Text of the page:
Gann left them at the airport with a brief wave. Then he stopped his small car and shouted another story idea to them, snapped in the clutch, and headed over to the airport office, where he jumped out of the car and began talking to a friend. It probably was a short conversation; Gann rations his time in terms of minutes rather than hours or days."
Above text by writer Mr. Archie Satterfield (1933-2011)
Seattle Times, Sunday 10 November 1968.

Few men have lived a life of such challenge and adventure as Ernest K. Gann, the best selling Fate is the Hunter, he recounted the many years of his flying career as a professional airline pilot. Song of the Sirens is the story of the shops he has sailed and owned, of his years as master of a commercial fishing vessel on the Pacific coast, of ocean crossings in all manner of craft and of storms and emergencies encountered at sea. Most of all this is the story of Gann's most beloved vessels, the seventeen sirens, for the beautiful 117-ton brigantine Albatros to the incredible Butterfly. Charles J. Doane, former editor of Cruising World, has provided a new introduction for this edition.
Book search here:
Song of the Sirens
A few months prior to his death 19 Decemeber 1991, E. K. Gann made his last flight on the 50th anniversary of his promotion to flight captain at American Airlines.

2003, 9 July:
Governor Gary Locke awarded the Medal of Merit (the state's highest honor) to Gann.
Archie Satterfield lived in the Pacific Northwest for many years working as a reporter, then editor and columnist, for several newspapers, one being the Enetai, a magazine for riders of the Washington State Ferries.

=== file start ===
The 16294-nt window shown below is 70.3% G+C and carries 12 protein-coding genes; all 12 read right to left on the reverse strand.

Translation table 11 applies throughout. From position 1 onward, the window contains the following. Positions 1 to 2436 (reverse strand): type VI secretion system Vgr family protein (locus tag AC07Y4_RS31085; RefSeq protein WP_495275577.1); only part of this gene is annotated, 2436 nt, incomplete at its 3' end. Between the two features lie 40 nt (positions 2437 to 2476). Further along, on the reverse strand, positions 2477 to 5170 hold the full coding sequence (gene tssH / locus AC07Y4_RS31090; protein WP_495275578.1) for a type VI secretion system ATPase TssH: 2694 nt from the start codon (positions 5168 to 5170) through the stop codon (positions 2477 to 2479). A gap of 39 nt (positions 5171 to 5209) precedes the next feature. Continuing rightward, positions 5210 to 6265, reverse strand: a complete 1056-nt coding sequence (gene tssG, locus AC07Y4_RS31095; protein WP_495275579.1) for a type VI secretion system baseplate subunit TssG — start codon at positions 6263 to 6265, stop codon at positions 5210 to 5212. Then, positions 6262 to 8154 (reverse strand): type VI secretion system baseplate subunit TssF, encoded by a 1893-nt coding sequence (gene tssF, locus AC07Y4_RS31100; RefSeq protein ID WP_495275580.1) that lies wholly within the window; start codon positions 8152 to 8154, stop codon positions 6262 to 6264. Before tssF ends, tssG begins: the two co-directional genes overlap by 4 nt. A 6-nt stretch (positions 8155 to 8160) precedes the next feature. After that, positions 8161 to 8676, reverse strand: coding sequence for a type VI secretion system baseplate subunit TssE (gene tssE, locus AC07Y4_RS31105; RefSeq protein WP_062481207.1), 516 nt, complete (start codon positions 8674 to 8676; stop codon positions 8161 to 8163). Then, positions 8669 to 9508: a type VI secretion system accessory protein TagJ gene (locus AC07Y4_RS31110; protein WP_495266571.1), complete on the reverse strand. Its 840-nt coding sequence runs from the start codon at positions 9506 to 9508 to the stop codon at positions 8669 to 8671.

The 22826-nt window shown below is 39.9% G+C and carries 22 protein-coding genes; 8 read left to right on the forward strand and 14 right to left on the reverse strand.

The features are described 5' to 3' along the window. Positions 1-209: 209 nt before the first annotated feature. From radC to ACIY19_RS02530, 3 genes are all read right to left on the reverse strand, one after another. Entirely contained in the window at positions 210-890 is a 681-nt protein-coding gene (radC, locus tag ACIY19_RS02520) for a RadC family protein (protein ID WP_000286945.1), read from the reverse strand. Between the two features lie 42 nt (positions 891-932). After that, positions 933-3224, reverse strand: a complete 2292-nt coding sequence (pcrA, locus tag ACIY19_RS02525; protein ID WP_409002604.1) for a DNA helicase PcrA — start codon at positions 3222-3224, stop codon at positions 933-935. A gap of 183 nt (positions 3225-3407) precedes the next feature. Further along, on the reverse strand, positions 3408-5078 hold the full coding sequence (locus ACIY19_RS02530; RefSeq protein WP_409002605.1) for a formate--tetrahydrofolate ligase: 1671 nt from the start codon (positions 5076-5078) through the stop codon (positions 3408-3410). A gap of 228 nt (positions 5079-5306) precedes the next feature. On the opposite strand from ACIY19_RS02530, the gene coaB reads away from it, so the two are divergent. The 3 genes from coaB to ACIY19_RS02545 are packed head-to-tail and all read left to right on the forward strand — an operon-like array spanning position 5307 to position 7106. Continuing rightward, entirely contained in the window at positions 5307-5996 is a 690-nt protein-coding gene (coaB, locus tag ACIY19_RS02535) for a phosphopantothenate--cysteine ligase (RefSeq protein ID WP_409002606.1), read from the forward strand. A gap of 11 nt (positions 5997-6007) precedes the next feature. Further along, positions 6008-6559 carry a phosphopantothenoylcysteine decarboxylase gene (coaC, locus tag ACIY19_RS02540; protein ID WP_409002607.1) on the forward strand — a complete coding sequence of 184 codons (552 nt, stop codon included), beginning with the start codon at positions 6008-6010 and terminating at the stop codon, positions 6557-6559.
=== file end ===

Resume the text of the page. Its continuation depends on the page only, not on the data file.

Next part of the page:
He authored over 40 books published by national and regional publishers, including Workboats with Walt Crowley. Some of Satterfield's books were in print for over 30 years. His last home was on Whidbey Island, WA.
      Satterfield, Archie. Workboats, An Illustrated Guide to Work Vessels from Bristol Bay to San Diego. 
Satterfield book search:

05 June 2013

❖ Summer Sail Race ❖ of 1895

L-R: Race winner Charlie Fischer
 with Tyee YC Commodore Joe Williamson.
Photo dated 1951.
Photo by the Seattle marine historian/photographer Joe Williamson,
from the archives of the S. P. H. S.©
"Charlie Fischer's old yachting trophy, from which happy members of the old Elliott Bay Yacht Club drank to the great sport of sailboat racing one gala evening in 1895, has been brought back to Seattle from Fischer's Bainbridge Island home.
      The big silver cup was Fischer's prize for winning the yacht club's 1895 race over a 16-mile course. The race began at the club, which was on Elliott Bay near where the Union Oil Co. dock now is situated. The racers went to Four-mile Rock, then toward a buoy off West Seattle, and finished at the coal bunkers, which then were one of the most important installations on the waterfront.
      Fischer had built his boat himself and had launched her only two days before the race.
Charlie Fischer and crew, 1895.
Original photo from Joe Williamson collection,
from the archives of SPHS©
      The boat was named the DOLPHIN, and Fischer knew she was a good craft, but in spite of the boat and his racing skill he was in second place as he rounded the buoy and went into the home stretch. The wind was bad, and Fischer knew that common sense said to use a little caution.
      'But I decided to take a chance. I told myself, I'm going for a swim or I'm going to win. I won.'